Al Green circa 1974. (Image found online.  Original source unknown.)

Al Green: “Love & Happiness” (1972, written by Al Green and Mabon Hodges).

I do not own the rights to anything.  I am just sharing what I love and how I am coping with you.

Stay well.

Let’s Take A Moment Day 392

Hi everyone.  Hope you are all well and continue to stay that way during this global health crisis we are facing.  But in addition to protecting your physical wellness, what are you doing to stay mentally healthy today?

May 2021 blog

(Image found online.  Original source unknown.)

I know we are still facing a serious situation but a new year gives us hope for the new days, seasons, opportunities & moments ahead. Still, music is something that will never change for me. It is my refuge, the most comforting part of my life & the one thing I consistently count on. So until a more normal semblance of life returns, I am going to share a song I listen to that helps me escape the current state of things, if only for a few minutes each day. And if this helps anyone else, even better.

I do not consider myself a full fledged “Fanilow” since I only like a handful of his songs and let’s face it, he recorded a heck of a lot more than a few tunes in his day. But I am not a hater, either, nor can I forget that in the early 1970’s Barry Manilow was the pianist & musical director for The Divine Miss M, Bette Midler.

But I do remember the first track I ever heard by him. I completely swooned over the lyrics, especially the line “You kissed me & stopped me from shaking”. He performed it during his first US television appearance in March 1975 on the show he wrote the theme for, “American Bandstand”. It was the first #1 hit of his career, hitting the top spot for one week on January 18, 1975. All these years later, I still find it enchanting.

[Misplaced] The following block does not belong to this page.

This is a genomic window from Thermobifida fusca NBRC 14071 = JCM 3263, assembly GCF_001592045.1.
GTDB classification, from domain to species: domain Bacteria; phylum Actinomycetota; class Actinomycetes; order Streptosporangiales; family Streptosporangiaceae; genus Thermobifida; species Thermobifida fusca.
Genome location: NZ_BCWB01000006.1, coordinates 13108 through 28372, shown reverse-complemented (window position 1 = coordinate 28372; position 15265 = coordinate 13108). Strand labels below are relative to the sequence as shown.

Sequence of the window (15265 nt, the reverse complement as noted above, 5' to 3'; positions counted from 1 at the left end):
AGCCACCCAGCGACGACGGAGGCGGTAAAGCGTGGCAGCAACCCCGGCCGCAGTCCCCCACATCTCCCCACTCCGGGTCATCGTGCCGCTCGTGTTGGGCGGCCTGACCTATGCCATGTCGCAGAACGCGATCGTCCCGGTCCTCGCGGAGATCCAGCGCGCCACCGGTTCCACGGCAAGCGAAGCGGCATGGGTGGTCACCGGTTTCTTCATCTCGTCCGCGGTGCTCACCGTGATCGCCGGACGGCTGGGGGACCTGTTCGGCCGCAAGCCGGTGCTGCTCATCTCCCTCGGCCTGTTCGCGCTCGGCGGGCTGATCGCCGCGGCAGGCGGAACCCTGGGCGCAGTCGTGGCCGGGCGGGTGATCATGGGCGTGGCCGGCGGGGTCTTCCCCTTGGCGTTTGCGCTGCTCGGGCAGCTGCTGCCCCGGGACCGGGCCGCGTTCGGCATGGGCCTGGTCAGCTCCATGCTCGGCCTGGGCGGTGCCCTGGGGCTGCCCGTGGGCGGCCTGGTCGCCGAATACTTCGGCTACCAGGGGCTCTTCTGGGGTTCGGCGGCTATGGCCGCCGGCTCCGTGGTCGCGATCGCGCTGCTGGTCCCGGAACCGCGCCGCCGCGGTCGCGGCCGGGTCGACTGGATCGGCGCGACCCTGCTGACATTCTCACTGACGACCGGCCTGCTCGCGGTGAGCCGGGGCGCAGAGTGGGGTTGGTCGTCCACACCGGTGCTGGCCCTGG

I’m standing on the edge of time
I’ve walked away when love was mine
Caught up in a world of uphill climbing
The tears are in my mind and nothing is rhyming
“.

Manilow 1

Manilow 2

Top (L-R_: Barry Manilow and Bette Midler circa 1973. Bottom (L-R): Manilow and Midler circa 2003. (Image found online.  Original source unknown.)

Barry Manilow: “Mandy” (1974, written by Richard Kerr and Scott English).

I do not own the rights to anything.  I am just sharing what I love and how I am coping with you.

Stay well.

Let’s Take A Moment Day 391

Hi everyone.  Hope you are all well and continue to stay that way during this global health crisis we are facing.  But in addition to protecting your physical wellness, what are you doing to stay mentally healthy today?

May 2021 blog

(Image found online.  Original source unknown.)

I know we are still facing a serious situation but a new year gives us hope for the new days, seasons, opportunities & moments ahead. Still, music is something that will never change for me. It is my refuge, the most comforting part of my life & the one thing I consistently count on. So until a more normal semblance of life returns, I am going to share a song I listen to that helps me escape the current state of things, if only for a few minutes each day. And if this helps anyone else, even better.

On April 11, 1970 The Beatles hit the #1 spot in the country for the first of two weeks with “Let It Be” (the song, featured here on Day 26). The album of the same name would hit #1 for four weeks later that year beginning in June. Ironically it knocked Paul McCartney’s solo album, McCartney. out of the top position where it sat for three consecutive weeks.

But I think that is only fair since he officially announced The Beatles had broken up just one day before their song topped the charts, shattering the hearts of fans around the world forever. Six years after they landed in America to make history on “The Ed Sullivan Show”, they changed the course of music once again when they disbanded. I refer to it as the other day the music died.

Limitless undying love
Which shines around me like a million suns
It calls me on and on

Across the universe”.

Let it be pic

The Beatles in a still from their 1970 rocumentary movie “Let It Be”: (L-R): Paul McCartney, George Harrison, Ringo Starr & John Lennon. (Image found online.  Original source unknown.)

The Beatles: “Across The Universe” (1970, written by John Lennon and Paul McCartney).

I do not own the rights to anything.  I am just sharing what I love and how I am coping with you.

Stay well.